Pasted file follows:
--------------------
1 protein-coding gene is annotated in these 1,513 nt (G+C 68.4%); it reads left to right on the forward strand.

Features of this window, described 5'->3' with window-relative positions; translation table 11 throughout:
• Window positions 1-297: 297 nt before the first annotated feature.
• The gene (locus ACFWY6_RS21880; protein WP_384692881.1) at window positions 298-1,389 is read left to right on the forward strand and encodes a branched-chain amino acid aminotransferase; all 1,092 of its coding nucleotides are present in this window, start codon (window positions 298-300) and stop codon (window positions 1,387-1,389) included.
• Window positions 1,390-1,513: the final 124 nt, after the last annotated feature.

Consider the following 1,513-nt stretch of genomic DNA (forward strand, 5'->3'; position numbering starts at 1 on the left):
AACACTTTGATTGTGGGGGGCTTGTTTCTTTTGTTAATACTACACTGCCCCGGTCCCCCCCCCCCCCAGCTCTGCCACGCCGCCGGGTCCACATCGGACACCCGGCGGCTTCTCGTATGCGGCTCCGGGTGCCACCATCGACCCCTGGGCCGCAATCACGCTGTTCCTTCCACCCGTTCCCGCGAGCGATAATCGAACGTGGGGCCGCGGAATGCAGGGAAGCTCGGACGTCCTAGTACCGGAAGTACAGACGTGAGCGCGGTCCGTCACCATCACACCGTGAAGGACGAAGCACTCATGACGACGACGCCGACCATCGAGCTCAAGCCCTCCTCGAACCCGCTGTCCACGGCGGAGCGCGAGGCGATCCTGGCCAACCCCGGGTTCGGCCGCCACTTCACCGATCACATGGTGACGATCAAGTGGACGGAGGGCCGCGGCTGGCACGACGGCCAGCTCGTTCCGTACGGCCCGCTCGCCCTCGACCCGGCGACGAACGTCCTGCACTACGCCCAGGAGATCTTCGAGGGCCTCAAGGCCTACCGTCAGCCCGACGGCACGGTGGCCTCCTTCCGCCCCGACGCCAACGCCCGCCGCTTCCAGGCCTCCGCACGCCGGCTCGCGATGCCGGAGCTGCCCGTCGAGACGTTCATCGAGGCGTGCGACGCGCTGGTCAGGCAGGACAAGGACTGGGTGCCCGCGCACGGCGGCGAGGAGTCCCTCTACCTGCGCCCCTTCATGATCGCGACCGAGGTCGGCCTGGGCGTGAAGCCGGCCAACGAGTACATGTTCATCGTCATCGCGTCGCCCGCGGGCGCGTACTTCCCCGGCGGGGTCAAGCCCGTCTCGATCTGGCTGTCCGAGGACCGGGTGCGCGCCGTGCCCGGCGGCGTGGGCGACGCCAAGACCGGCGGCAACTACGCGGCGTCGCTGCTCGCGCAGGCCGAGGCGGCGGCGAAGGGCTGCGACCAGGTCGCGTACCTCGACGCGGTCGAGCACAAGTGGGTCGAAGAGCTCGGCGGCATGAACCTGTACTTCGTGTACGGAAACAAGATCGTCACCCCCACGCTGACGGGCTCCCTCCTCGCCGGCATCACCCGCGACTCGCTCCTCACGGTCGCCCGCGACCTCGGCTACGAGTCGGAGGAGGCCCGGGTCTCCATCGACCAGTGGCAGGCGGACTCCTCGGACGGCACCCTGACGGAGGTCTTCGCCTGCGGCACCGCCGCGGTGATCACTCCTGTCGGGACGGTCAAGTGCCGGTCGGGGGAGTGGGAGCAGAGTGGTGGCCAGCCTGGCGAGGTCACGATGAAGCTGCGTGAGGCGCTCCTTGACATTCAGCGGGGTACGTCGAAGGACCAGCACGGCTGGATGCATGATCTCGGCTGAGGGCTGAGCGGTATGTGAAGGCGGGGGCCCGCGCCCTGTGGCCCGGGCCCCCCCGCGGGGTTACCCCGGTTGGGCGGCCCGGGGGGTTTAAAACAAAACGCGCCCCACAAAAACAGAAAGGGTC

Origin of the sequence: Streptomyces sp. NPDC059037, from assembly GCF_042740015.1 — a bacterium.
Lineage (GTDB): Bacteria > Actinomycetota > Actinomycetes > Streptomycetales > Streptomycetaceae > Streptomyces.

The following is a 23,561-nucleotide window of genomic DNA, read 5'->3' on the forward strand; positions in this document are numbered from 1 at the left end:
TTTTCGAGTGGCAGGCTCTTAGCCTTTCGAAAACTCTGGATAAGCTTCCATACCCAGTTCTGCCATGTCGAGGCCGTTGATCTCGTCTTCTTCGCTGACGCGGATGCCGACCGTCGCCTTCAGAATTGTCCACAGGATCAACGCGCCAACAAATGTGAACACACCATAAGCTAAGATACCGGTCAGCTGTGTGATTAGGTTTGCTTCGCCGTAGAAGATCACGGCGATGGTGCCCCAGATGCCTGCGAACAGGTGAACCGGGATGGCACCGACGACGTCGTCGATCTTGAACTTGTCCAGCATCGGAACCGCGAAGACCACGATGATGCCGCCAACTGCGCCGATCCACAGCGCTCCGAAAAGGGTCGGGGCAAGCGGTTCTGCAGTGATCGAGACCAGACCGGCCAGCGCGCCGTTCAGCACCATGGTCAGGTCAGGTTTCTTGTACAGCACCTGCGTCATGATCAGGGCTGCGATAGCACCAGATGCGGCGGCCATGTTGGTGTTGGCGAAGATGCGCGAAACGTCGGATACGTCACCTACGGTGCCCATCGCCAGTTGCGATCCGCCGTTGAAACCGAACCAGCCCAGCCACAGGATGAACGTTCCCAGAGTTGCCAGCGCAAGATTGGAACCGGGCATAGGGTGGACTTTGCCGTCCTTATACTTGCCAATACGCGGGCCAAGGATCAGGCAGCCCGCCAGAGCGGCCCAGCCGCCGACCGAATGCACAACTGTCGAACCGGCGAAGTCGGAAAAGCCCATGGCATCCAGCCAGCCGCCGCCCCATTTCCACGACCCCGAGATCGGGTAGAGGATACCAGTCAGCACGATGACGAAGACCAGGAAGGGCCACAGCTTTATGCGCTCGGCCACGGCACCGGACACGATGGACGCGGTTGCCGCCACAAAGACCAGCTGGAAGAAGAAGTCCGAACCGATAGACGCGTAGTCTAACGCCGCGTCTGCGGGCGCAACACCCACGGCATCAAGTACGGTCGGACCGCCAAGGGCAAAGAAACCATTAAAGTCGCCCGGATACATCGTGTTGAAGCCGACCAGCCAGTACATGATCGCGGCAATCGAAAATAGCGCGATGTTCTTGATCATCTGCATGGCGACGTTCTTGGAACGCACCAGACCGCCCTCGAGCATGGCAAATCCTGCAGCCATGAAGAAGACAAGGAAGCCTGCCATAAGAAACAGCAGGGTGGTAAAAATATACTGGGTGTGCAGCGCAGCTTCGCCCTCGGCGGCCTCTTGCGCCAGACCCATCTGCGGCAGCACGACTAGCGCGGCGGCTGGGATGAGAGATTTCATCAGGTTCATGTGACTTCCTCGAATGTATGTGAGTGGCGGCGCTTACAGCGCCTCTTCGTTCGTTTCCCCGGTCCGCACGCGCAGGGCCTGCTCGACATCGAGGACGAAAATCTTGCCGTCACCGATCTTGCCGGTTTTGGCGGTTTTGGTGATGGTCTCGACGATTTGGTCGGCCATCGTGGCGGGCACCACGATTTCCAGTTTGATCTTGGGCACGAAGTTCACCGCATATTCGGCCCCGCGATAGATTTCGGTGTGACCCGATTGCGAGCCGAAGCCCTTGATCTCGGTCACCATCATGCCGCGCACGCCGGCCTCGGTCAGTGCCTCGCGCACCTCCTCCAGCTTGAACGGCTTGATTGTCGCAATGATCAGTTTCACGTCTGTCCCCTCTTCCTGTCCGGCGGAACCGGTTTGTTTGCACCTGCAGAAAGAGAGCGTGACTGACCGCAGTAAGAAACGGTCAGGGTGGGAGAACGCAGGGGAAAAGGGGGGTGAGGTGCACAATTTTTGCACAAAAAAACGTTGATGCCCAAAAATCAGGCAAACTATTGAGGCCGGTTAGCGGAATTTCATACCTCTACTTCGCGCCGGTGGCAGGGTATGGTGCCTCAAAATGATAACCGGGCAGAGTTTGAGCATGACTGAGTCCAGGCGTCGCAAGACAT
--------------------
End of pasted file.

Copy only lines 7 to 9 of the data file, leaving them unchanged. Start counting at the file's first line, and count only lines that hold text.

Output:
AACACTTTGATTGTGGGGGGCTTGTTTCTTTTGTTAATACTACACTGCCCCGGTCCCCCCCCCCCCCAGCTCTGCCACGCCGCCGGGTCCACATCGGACACCCGGCGGCTTCTCGTATGCGGCTCCGGGTGCCACCATCGACCCCTGGGCCGCAATCACGCTGTTCCTTCCACCCGTTCCCGCGAGCGATAATCGAACGTGGGGCCGCGGAATGCAGGGAAGCTCGGACGTCCTAGTACCGGAAGTACAGACGTGAGCGCGGTCCGTCACCATCACACCGTGAAGGACGAAGCACTCATGACGACGACGCCGACCATCGAGCTCAAGCCCTCCTCGAACCCGCTGTCCACGGCGGAGCGCGAGGCGATCCTGGCCAACCCCGGGTTCGGCCGCCACTTCACCGATCACATGGTGACGATCAAGTGGACGGAGGGCCGCGGCTGGCACGACGGCCAGCTCGTTCCGTACGGCCCGCTCGCCCTCGACCCGGCGACGAACGTCCTGCACTACGCCCAGGAGATCTTCGAGGGCCTCAAGGCCTACCGTCAGCCCGACGGCACGGTGGCCTCCTTCCGCCCCGACGCCAACGCCCGCCGCTTCCAGGCCTCCGCACGCCGGCTCGCGATGCCGGAGCTGCCCGTCGAGACGTTCATCGAGGCGTGCGACGCGCTGGTCAGGCAGGACAAGGACTGGGTGCCCGCGCACGGCGGCGAGGAGTCCCTCTACCTGCGCCCCTTCATGATCGCGACCGAGGTCGGCCTGGGCGTGAAGCCGGCCAACGAGTACATGTTCATCGTCATCGCGTCGCCCGCGGGCGCGTACTTCCCCGGCGGGGTCAAGCCCGTCTCGATCTGGCTGTCCGAGGACCGGGTGCGCGCCGTGCCCGGCGGCGTGGGCGACGCCAAGACCGGCGGCAACTACGCGGCGTCGCTGCTCGCGCAGGCCGAGGCGGCGGCGAAGGGCTGCGACCAGGTCGCGTACCTCGACGCGGTCGAGCACAAGTGGGTCGAAGAGCTCGGCGGCATGAACCTGTACTTCGTGTACGGAAACAAGATCGTCACCCCCACGCTGACGGGCTCCCTCCTCGCCGGCATCACCCGCGACTCGCTCCTCACGGTCGCCCGCGACCTCGGCTACGAGTCGGAGGAGGCCCGGGTCTCCATCGACCAGTGGCAGGCGGACTCCTCGGACGGCACCCTGACGGAGGTCTTCGCCTGCGGCACCGCCGCGGTGATCACTCCTGTCGGGACGGTCAAGTGCCGGTCGGGGGAGTGGGAGCAGAGTGGTGGCCAGCCTGGCGAGGTCACGATGAAGCTGCGTGAGGCGCTCCTTGACATTCAGCGGGGTACGTCGAAGGACCAGCACGGCTGGATGCATGATCTCGGCTGAGGGCTGAGCGGTATGTGAAGGCGGGGGCCCGCGCCCTGTGGCCCGGGCCCCCCCGCGGGGTTACCCCGGTTGGGCGGCCCGGGGGGTTTAAAACAAAACGCGCCCCACAAAAACAGAAAGGGTC

Origin of the sequence: Streptomyces sp. NPDC059037, from assembly GCF_042740015.1 — a bacterium.
Lineage (GTDB): Bacteria > Actinomycetota > Actinomycetes > Streptomycetales > Streptomycetaceae > Streptomyces.